Yesterday’s tip contained a sentence fragment from an early draft of the tip that never was deleted.  It is easy to overlook typographical errors, errors in fact, spelling and grammar errors, etc.

Always take one last look to proofread something, preferably some time after you originally wrote it.

My personal ranking for errors (starting with the ones that I think are the worst):

  1. factual errors
  2. spelling errors
  3. typographical errors
  4. grammar errors

Actually two and three are pretty close. And while all errors I make frustrate me, errors in fact bother me more than grammar errors.

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6 Responses

  1. I was given a full page of family history from one family. The problem was that there were quite a few errors in it. I know the family & had obituaries and the pamphlets from funerals/memorials from Iattended them. Would I put corrections on a separate piece of paper? Or do I still need more proof that they r actually errors.?

    • How much “proof” you need depends on what’s wrong and how you know it to be wrong. If it’s information for which you had first hand knowledge–children’s names, names of in-laws, residences, etc. that’s one thing. If it’s names of parents, place of birth, or things you might not know first hand, then you’d need something besides your memory.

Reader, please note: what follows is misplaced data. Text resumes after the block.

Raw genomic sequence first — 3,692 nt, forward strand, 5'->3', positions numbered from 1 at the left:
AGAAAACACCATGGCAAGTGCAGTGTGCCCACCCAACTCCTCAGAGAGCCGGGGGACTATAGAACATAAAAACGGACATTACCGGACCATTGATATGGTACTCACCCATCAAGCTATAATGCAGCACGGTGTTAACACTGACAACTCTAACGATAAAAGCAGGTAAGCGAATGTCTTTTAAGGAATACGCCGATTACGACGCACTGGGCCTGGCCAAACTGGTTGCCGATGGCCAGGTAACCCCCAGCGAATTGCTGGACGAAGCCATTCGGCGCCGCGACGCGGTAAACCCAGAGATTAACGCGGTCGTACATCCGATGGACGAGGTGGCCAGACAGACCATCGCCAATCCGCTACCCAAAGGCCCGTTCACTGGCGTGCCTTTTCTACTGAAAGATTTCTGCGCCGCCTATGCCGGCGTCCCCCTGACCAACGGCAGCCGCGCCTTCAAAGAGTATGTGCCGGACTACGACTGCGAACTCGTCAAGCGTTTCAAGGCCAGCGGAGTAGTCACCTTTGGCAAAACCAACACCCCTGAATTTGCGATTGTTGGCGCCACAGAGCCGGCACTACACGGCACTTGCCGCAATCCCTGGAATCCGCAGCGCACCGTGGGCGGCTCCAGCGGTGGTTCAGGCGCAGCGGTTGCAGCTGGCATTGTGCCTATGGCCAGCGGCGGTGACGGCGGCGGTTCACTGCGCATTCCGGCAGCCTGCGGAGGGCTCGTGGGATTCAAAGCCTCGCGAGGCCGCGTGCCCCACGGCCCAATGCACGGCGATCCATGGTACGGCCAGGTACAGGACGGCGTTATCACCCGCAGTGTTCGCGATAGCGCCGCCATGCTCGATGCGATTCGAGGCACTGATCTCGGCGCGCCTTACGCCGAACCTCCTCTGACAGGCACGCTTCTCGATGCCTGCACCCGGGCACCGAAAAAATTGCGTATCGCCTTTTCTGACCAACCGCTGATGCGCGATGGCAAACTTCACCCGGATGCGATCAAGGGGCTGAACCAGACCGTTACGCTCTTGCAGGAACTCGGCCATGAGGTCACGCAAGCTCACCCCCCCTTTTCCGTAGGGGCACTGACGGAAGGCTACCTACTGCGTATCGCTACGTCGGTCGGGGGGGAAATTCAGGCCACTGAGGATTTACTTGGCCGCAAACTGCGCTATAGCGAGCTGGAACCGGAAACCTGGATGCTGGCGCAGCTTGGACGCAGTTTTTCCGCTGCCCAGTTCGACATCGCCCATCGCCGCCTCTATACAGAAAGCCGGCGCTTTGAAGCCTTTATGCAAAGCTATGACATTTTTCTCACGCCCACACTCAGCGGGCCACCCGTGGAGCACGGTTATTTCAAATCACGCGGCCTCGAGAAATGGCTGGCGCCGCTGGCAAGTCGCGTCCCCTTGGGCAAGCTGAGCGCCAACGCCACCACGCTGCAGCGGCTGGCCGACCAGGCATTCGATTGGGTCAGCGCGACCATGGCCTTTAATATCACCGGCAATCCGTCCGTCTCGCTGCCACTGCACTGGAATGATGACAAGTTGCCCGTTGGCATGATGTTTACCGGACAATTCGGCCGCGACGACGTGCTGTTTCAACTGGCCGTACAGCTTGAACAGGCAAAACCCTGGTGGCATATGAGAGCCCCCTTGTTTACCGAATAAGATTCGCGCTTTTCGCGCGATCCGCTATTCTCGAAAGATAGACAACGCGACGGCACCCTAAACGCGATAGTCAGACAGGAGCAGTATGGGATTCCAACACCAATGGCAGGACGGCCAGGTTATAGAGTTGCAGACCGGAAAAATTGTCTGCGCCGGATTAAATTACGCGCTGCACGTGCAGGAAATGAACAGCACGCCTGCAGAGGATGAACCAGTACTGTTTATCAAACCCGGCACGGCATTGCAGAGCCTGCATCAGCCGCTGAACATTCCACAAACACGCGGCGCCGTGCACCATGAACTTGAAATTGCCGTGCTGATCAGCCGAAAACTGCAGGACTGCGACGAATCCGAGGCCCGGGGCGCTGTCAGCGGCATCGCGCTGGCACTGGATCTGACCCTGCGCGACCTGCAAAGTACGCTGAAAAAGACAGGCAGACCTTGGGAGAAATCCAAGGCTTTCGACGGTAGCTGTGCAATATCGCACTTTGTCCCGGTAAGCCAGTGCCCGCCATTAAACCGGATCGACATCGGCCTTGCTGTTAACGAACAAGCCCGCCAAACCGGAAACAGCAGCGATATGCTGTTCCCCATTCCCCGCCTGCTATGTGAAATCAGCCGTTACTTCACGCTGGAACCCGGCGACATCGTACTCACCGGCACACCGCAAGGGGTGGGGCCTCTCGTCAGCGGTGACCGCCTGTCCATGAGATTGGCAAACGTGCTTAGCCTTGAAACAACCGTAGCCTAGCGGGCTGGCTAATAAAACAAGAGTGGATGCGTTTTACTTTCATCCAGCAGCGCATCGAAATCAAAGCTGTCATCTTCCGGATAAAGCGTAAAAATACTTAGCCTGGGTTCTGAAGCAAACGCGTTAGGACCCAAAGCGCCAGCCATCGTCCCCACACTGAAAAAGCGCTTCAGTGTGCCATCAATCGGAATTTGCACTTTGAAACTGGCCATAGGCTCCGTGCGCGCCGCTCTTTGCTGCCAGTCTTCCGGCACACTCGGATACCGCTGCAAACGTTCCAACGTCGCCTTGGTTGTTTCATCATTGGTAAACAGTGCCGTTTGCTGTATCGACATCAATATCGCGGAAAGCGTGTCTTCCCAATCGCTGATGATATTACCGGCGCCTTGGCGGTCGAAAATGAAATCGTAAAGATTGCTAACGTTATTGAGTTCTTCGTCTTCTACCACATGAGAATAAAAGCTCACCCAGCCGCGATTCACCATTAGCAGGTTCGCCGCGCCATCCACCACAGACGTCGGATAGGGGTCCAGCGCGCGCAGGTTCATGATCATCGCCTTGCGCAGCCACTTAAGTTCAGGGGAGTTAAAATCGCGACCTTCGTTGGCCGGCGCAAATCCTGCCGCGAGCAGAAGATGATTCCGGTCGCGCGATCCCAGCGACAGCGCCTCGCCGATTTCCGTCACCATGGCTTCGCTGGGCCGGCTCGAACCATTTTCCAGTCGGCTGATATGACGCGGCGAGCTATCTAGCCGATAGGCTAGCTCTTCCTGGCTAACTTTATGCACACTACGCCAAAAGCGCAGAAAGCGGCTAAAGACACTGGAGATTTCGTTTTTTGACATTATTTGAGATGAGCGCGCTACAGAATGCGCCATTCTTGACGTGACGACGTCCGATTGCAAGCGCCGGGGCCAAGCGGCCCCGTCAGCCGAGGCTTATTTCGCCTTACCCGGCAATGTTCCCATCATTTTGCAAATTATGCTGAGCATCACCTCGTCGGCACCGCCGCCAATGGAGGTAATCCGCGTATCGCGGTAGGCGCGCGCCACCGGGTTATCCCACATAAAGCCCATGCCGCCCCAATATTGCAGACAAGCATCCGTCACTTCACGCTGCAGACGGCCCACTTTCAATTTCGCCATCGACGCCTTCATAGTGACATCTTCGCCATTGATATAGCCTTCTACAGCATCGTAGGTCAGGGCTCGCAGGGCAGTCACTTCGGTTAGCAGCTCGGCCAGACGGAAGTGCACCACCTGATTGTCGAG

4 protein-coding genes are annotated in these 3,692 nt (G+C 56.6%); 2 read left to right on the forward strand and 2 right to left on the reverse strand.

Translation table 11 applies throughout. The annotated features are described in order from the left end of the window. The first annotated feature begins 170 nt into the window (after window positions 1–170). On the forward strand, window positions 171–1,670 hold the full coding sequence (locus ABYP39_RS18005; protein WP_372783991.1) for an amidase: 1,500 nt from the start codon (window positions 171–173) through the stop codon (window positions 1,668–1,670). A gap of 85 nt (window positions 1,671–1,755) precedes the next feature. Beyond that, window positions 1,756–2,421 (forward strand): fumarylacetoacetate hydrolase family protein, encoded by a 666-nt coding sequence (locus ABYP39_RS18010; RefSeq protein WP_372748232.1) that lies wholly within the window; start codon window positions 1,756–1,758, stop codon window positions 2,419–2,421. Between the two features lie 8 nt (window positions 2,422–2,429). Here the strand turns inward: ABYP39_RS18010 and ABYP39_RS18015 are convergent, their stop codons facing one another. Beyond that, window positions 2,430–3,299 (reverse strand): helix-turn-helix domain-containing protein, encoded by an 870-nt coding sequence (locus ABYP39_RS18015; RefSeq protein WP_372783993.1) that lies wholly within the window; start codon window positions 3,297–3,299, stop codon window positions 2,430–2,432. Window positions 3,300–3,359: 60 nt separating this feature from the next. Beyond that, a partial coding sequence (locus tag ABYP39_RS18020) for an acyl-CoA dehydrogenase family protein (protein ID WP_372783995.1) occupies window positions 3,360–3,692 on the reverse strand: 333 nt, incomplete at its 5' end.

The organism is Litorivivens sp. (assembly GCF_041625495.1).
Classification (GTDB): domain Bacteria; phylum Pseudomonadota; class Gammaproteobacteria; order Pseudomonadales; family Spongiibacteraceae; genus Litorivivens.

2. Obituaries and pamplets from funerals can be wrong, , too. I only trust them for the death date. Birth, names etc are the product of whoever told the funeral director. Obits are a hint…..but always try to prove them. Older family notes almost always contain errors. Our previous generations did not have access to the records we do today…of course birth records can be delayed if the childcwas born at hone and the birth reported when the family or doc got around to it. My grandfather went by 3 different birthdates throughout his life. All within a few days of each other, but one a year different. The birth record for an unnamed child of his parents I think may be him, is the ‘official’ date I use.

    • Obituaries sometimes do contain incorrect death dates. My father’s obituary reversed the dates of his death and cremation– horrifying at the time, but eventually a source of family amusement.

  3. I’ve always encouraged my students to read their work aloud to check for most errors – not necessarily the factual ones, but your last 3. Sounds strange, I know, but it does help. Reading aloud makes the brain process the words more carefully than reading it to yourself, because your brain knew what you meant to say even if your fingers never got it on paper or typed.

  4. It helps to have someone else read what you write. They may catch spelling/grammatical errors as well as factual errors.

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